Wednesday, January 25th, 2017 | 6 min read
Social media ad spend is expected to increase by 26% this year, reaching almost $36 billion. Despite this jump, however, many marketers are struggling to take their paid social strategies to the next level.
Their biggest challenges include defining the value of their content operations, staffing the right talent, and adapting to frequent updates. These roadblocks make it tough for brands to deliver consistent, high-quality content and engage new audiences.
To get your strategy back on track, it’s important to understand how the social landscape has evolved.
That’s why we’re providing a quick breakdown of the top five platforms, including targeting options, potential reach, demographics, and ad formats.
Let’s take a look.
Facebook remains the largest and most valuable social network in the world. With roughly 1.8 billion monthly users—over a quarter of the entire global population—there’s a good chance your audience is active on this platform.
You can target each demographic by location, age, gender, language, interests, and behavior. You can also create Lookalike Audiences of people who are similar to customers in your database.
Facebook’s most unique ad formats are Carousel Ads, which feature up to 10 photos or videos in a single ad, and Dynamic Product Ads, which you can use to reach people who have already interacted with your brand. Dynamic Product Ads are particularly useful with a conversion tracking pixel, which is a small snippet of code you can place on your website to track consumer behavior.
The network also recently launched Canvas Ads. These are interactive, full-screen ads designed for mobile—great for showcasing glossy product catalogues or video assets.
Twitter is popular among teens and young, educated adults. Thirty-seven percent of Internet users aged 18-29 are active on the platform, and 30% of college graduates have Twitter accounts.
There are several ways to reach these audiences with social ads. Marketers can sponsor individual tweets to generate engagement, promote their accounts to gain followers, and set up campaigns to track conversions. For example, website conversion ads can be used to drive email signups, ebook downloads, and purchases.
It’s best to ensure all Twitter ads are optimized for smartphones and tablets. Eighty-two percent of the network’s users are active on mobile, and 86% of all Twitter ad revenue last year came from mobile ads.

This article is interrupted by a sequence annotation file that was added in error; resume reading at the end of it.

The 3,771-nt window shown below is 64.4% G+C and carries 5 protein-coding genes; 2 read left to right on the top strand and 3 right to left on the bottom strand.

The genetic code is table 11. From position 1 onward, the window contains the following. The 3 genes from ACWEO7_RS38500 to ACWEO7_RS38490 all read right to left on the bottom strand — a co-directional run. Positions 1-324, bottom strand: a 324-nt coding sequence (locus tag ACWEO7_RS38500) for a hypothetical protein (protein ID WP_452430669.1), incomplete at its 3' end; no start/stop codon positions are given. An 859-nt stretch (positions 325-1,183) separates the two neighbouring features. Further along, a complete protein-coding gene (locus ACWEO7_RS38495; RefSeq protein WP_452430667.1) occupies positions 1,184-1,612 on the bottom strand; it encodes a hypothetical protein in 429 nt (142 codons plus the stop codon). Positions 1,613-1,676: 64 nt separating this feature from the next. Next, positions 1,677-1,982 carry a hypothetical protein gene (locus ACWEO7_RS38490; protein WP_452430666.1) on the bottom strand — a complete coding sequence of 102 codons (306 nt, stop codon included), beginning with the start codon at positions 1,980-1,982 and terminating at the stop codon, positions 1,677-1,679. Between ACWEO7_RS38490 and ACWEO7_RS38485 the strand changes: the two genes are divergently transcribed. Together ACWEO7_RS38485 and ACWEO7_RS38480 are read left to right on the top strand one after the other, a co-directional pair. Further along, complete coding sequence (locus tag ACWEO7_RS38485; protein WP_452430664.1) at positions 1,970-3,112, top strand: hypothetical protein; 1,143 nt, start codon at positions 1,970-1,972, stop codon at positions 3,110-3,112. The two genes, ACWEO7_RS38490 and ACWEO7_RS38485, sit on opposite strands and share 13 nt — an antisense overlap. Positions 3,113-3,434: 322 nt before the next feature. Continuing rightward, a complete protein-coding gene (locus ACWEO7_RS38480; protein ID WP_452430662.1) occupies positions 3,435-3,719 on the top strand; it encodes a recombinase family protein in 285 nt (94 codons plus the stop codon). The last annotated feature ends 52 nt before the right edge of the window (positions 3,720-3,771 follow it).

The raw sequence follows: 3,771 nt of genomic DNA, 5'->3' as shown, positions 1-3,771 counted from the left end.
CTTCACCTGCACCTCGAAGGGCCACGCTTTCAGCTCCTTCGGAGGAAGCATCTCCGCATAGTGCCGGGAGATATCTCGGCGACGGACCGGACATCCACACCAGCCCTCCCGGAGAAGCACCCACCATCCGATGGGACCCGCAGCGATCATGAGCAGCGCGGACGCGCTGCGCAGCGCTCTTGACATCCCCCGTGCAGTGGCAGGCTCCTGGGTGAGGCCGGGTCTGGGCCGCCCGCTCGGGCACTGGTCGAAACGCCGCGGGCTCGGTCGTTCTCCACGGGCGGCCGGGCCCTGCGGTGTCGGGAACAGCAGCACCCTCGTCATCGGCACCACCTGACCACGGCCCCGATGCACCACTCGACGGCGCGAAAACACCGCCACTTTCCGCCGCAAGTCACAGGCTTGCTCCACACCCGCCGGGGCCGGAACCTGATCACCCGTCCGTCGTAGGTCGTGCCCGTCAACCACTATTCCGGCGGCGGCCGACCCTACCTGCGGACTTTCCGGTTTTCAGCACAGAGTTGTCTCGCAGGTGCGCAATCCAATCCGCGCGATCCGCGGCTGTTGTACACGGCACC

LinkedIn is the go-to network for B2B marketing. Seventy-nine percent of B2B marketers say the platform is effective for generating leads, and 80% of B2B marketing leads sourced on social media come from LinkedIn.
The résumé-hosting site is particularly popular among college graduates and professional adults. Half of all online adults with college degrees use LinkedIn, and 36% of users are 35-54 years old. LinkedIn is also populated by high-earners, as 45% of online adults who make $75k or more are on the network.
Granular targeting capabilities make it easy for marketers to reach these audiences. Brands can target by unique factors such as company size, job function, seniority, school, degree, and skills.
Ads can also be delivered in a few distinct ways. By sponsoring content, marketers can promote their posts in the feeds of their target audiences. And with sponsored InMail, brands can deliver messages to exactly the right person at the right time.
Snapchat is where your millennial and Gen-X customers are hanging out. Thirty percent of teens say Snapchat is their most important social network, and 71% of all users are younger than 25. Still, you shouldn’t discount that older audience, since 50% of new users are 25 or older.
Snapchat’s targeting capabilities used to be largely location-based. The app is making new strides, however, with three new targeting features. These include Snap Audience Match, which lets brands match their own data with Snapchat’s data, and Snapchat Lifestyle Categories, which lets brands target users who view certain types of video content. The third is a Lookalikes option that mirrors Facebook’s offering.
Still, Snapchat stands out with its ad formats. Brands can sponsor Lenses and Geofilters, which are interactive and layered over users’ individual Snaps. They can also deliver full-screen vertical video ads on Discover, Snapchat’s curated news platform.
Pinterest is where customers go to research their purchases. And thanks to “Buy” buttons, they can also make those purchases right on the platform. In fact, Pinners spend an average of $50 per order, making this network a lucrative advertising option for many retail brands.
Most Pinterest users are women, nearly doubling the number of men on the network. While this audience does span generations, millennials come out on top, with 36% of users aged 18-29. These customers also have money to spend, considering over 30% of Pinners bring home over $75k a year.
To reach Pinners with their ads, marketers can promote Pins they’ve posted to their boards, include extra product information with Rich Pins, and provide interactive, multimedia experiences with Cinematic Pins.
It’s important to keep up with each social platform, but there’s no need to spread your brand too thin. Now you can get a quick view of what each network has to offer, and then dive into the ones that make most sense for your marketing strategy. This way, you’ll be able to keep your team on track and take your social ad program to the next level.
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